Natural Beauty Care Guide
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Acne is one of the biggest challenges to women of color who seek clear, glowing complexion. Though acne pimples are often associated with teenage skin, many adult women complain about unattractive whiteheads, blackheads, pimples, and large acne cysts.

What is Acne?

The term acne, or acne vulgaris, applies to a range of skin eruptions that begin below the skinís surface. Beneath each skin pore lays a follicle that contains sebaceous glands that produce oil, or sebum. The follicle is also lined with a number of cells that are normally shed and brought to the skinís surface by the sebum and washed away. However, when the cells stick together instead of shedding, they form a plug or blockage. Beneath the plug, a sac is formed (known as a microcomedone ) that contains dead skin cells and oil. Bacteria grow freely in this environment, feeding on dead skin cells and oil for fuel. As the sac continuous to grow, either a whitehead (known as a closed comedone), a blackhead (open comedone), or a pimple forms. In more serious cases, the sac will become larger and a painful nodule or cyst will develop. Now imagine a tiny sac in the very early stage of forming. If you rub and scrub the overlying skin, the sac will break and spill its contents beneath the surface of the skin. Inflammatory cells in your body will then rush into the area and release chemicals that produce a very large, red, and inflamed bump. Thatís why itís important not to scrub acne-prone skin.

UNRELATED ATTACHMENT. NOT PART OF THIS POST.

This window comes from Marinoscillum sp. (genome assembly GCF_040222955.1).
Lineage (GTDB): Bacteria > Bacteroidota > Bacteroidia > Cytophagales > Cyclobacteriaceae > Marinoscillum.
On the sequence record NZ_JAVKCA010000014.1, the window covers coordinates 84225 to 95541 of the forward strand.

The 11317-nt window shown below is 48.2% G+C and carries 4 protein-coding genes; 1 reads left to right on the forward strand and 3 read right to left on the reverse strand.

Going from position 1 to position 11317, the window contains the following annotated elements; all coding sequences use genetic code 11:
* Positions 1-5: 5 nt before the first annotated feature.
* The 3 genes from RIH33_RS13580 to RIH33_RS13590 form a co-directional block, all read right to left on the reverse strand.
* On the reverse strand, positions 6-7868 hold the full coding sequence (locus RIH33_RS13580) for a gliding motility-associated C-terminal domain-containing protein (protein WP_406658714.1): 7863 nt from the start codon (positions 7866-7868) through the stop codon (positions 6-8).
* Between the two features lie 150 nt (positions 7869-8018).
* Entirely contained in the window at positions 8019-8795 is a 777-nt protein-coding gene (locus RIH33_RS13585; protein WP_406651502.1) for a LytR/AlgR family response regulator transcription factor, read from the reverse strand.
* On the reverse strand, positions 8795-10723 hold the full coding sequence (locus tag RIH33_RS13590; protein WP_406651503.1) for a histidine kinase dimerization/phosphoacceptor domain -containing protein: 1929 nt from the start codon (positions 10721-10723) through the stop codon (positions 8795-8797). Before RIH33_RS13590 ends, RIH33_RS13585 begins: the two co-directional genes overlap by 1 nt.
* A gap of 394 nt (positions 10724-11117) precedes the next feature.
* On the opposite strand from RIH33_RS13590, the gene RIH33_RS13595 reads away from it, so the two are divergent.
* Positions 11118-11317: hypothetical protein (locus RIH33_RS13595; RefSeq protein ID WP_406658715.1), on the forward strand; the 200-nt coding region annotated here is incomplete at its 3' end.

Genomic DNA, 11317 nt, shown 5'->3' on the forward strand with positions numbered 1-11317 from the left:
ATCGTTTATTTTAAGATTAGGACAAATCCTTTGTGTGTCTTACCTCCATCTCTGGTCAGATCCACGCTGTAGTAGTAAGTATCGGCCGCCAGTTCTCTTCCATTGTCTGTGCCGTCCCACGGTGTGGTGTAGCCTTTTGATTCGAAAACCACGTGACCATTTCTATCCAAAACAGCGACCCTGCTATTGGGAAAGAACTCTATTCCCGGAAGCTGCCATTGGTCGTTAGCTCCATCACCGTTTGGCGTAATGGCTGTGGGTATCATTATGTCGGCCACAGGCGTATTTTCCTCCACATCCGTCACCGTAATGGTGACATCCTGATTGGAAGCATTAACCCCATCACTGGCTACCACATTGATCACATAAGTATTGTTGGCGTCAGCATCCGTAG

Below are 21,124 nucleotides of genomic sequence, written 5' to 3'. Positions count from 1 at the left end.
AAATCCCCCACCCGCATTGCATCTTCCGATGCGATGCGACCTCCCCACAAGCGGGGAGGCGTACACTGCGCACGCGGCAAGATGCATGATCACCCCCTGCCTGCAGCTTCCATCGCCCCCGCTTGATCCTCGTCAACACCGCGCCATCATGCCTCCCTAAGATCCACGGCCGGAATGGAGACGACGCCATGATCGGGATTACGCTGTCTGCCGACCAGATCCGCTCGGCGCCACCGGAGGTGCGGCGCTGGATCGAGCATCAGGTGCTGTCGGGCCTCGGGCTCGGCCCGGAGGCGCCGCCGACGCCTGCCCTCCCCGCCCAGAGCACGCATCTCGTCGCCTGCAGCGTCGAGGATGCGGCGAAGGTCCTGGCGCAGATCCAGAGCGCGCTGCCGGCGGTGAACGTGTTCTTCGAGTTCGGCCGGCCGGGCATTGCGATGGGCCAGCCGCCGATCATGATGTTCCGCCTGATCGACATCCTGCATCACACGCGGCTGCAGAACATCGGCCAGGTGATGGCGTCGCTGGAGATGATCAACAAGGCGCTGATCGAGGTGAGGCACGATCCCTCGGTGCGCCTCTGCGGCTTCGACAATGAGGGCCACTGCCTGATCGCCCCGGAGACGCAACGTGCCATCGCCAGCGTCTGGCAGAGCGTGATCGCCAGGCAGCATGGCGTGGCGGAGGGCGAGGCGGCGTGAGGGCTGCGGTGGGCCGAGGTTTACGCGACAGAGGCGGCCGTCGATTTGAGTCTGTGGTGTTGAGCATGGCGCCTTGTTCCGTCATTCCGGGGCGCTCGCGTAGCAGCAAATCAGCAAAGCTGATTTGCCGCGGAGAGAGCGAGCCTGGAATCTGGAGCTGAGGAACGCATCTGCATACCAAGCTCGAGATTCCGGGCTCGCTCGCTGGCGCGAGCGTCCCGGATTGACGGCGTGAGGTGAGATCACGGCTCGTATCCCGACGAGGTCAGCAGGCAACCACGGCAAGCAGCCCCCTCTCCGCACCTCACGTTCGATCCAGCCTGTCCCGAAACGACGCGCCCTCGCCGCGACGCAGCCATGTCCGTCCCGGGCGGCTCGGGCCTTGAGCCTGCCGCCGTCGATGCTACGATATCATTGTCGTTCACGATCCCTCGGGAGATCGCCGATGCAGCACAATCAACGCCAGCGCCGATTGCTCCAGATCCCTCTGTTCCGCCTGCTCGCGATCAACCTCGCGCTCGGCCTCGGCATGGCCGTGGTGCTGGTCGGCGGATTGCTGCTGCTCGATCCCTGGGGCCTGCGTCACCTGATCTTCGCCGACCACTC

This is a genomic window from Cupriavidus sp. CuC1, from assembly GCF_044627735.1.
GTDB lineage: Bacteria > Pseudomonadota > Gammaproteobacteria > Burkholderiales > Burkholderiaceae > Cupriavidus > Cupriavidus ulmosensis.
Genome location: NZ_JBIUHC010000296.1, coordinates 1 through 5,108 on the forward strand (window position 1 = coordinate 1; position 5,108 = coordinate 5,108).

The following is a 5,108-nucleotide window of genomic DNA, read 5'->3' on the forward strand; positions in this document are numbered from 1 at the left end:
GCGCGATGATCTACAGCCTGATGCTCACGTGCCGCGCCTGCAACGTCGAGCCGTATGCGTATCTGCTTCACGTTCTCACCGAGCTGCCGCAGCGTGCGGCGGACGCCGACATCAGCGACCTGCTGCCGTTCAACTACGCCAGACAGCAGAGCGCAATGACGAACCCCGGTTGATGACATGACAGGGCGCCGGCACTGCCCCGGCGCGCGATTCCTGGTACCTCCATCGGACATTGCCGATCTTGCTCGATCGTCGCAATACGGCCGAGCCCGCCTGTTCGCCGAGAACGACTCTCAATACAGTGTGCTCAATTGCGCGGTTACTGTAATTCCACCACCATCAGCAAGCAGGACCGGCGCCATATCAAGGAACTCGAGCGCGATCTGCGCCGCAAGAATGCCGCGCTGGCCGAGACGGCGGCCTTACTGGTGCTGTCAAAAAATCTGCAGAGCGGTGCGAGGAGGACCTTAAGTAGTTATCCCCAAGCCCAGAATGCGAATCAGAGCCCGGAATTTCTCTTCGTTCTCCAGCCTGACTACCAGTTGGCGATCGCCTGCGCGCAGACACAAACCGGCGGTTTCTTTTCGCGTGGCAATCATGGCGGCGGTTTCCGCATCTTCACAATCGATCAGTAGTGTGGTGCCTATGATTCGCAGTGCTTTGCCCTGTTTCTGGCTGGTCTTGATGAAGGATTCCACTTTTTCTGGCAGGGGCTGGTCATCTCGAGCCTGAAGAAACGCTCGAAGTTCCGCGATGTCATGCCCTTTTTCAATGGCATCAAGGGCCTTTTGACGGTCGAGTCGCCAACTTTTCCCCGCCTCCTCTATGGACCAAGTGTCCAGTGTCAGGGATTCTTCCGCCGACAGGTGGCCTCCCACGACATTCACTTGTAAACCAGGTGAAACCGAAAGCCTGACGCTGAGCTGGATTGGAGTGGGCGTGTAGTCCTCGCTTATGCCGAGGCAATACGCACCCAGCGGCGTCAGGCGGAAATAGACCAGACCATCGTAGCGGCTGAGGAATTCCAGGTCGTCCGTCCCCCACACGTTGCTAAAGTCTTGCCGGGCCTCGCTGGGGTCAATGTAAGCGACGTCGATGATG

Many different factors contribute to the development of acne. The skin condition tends to run families, so there is a hereditary component. Teenage acne is triggered by the fluctuating hormones produced during puberty. These hormones thicken the lining of skin follicles and stimulate excess oil production by the sebaceous glands, thus plugging the skin follicle and providing food for the bacteria.

Acne commonly occurs in many women during the week before menstruation and during pregnancy and the postpartum period. Acne flares may also be precipitated by heavy oli-based makeup, oily hair pomades or sprays, friction, and even stress-related hormonal changes. Contrary to popular opinion, eating fatty foods or chocolate cannot give you acne. Nevertheless, a healthy well balanced diet with lot of fresh fruit and vegetables is without doubt better for skin.

Acne Activators

Several internal and external factors contribute to the blocked, inflamed pores that are known as acne. They include:

Hormonal fluctuations
Oily makeup
Overuse of topical corticosteroid creams
Oily pomades, gels, mousses, or hairsprays

Acne most often appears on the face, particularly in areas where sebaceous glands are abundant, such as the T-zoneóthe forehead, nose, and chin. Often in adult women it occurs along the jawline and lateral cheeks. But depending on the source of the acne, pimples or cysts can also appear on your neck, shoulders, chest, and back, adding to frustration and embarrassment.

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